Bringing Technology, Manufacturing, and Philanthropy Together.

Is Failing to Maximize Its Chances?

March 01, 2016
By Jarrod Whaley
Image credit: Stella Artois

Beer brand Stella Artois has joined forces with to help bring clean drinking water to the developing world via their Buy A Lady A Drink cause marketing partnership. It's a great concept: the problem of lacking access to clean water often affects women in developing nations disproportionately to men, as women are most often the ones tasked with walking large distances to gather water for their families. So by purchasing Stella Artois' limited edition chalice, you are literally buying a lady a drink, insomuch as you're supporting's efforts to improve water supplies globally. Brilliant.

Here's the campaign's stellar "Leave A Mark" video, featuring co-founder Matt Damon:

Overall it's a great campaign, but there's one seemingly small element that puzzles us: there doesn't appear to be any clear messaging about the campaign on's Web site as of this writing. We assume the intention on their part is to avoid coming across as being too closely aligned with a profit motive--and that's certainly an understandable position, if looked at from a certain perspective. We question that thinking on the grounds that the partnership is designed from the ground up to benefit both materially and why wouldn't they want to do their best to bring the campaign to light?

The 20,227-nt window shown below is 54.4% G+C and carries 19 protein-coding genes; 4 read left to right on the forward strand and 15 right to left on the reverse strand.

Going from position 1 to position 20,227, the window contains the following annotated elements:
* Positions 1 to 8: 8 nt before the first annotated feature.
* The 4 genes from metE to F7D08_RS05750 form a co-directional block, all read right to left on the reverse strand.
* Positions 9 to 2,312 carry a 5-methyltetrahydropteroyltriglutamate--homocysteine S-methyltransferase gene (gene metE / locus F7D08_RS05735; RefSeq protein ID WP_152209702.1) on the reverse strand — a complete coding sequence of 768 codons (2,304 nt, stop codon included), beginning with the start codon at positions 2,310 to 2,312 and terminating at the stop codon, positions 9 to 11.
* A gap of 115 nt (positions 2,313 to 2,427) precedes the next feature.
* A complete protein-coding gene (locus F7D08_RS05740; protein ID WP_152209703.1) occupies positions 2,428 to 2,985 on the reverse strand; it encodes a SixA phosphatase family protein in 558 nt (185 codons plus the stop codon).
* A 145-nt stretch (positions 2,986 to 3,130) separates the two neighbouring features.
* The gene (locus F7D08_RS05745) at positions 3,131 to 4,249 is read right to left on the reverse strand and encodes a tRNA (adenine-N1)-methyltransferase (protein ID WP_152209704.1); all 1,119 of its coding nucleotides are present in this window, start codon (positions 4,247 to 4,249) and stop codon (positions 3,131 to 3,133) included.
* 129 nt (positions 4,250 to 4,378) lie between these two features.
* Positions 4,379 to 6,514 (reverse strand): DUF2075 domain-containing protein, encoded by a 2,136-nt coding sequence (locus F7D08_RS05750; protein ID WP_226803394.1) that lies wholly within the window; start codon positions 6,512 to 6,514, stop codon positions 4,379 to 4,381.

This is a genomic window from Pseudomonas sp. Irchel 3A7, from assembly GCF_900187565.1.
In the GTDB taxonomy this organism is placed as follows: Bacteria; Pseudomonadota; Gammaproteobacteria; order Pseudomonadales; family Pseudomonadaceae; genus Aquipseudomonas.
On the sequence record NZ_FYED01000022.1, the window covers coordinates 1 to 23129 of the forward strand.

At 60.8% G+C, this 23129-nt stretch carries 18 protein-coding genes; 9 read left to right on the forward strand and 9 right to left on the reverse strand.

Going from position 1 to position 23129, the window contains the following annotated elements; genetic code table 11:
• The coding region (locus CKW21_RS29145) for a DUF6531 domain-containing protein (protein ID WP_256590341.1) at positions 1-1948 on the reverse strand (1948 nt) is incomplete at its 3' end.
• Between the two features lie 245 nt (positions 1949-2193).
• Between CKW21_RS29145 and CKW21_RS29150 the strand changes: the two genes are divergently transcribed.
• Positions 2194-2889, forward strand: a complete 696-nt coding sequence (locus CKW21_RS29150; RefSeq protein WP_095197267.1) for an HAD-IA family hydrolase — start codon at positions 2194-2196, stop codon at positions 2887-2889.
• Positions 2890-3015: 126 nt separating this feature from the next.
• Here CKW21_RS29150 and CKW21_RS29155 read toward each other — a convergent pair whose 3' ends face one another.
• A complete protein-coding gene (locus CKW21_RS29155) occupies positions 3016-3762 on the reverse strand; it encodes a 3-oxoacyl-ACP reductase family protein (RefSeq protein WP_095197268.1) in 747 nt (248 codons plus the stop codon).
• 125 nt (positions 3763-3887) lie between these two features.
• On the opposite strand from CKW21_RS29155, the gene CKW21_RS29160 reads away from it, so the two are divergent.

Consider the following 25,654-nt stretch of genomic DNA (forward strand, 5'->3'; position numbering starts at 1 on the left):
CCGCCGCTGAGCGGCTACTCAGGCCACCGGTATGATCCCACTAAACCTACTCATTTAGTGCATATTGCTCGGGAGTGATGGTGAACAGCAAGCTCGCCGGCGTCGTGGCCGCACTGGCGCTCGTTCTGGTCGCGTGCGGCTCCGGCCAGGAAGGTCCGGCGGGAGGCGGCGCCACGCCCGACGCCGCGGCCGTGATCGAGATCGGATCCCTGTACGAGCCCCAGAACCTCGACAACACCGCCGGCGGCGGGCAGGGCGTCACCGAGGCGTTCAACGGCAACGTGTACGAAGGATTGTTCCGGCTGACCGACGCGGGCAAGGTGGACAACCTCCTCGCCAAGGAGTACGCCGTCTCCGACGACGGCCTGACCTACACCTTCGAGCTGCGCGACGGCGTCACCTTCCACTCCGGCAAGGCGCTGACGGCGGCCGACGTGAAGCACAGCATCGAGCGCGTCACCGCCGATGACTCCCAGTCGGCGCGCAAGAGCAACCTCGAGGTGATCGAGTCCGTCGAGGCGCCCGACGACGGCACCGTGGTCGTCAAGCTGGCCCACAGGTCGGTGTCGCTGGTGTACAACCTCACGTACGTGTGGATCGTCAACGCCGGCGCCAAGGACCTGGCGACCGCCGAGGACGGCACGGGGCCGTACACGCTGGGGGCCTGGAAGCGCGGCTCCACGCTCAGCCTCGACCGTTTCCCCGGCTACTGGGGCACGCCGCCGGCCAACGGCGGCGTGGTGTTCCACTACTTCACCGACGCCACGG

Cause marketing works best when the nonprofit and for-profit sides of the equation are each working together to bring maximum impact through mobilization of their respective constituencies. We think that an NPO hurts its own goals to some degree when it seeks to distance itself from a CM campaign. has a great opportunity on its hands here, and here's hoping they'll come to see that when they help Stella Artois, they are also working to achieve their own goals.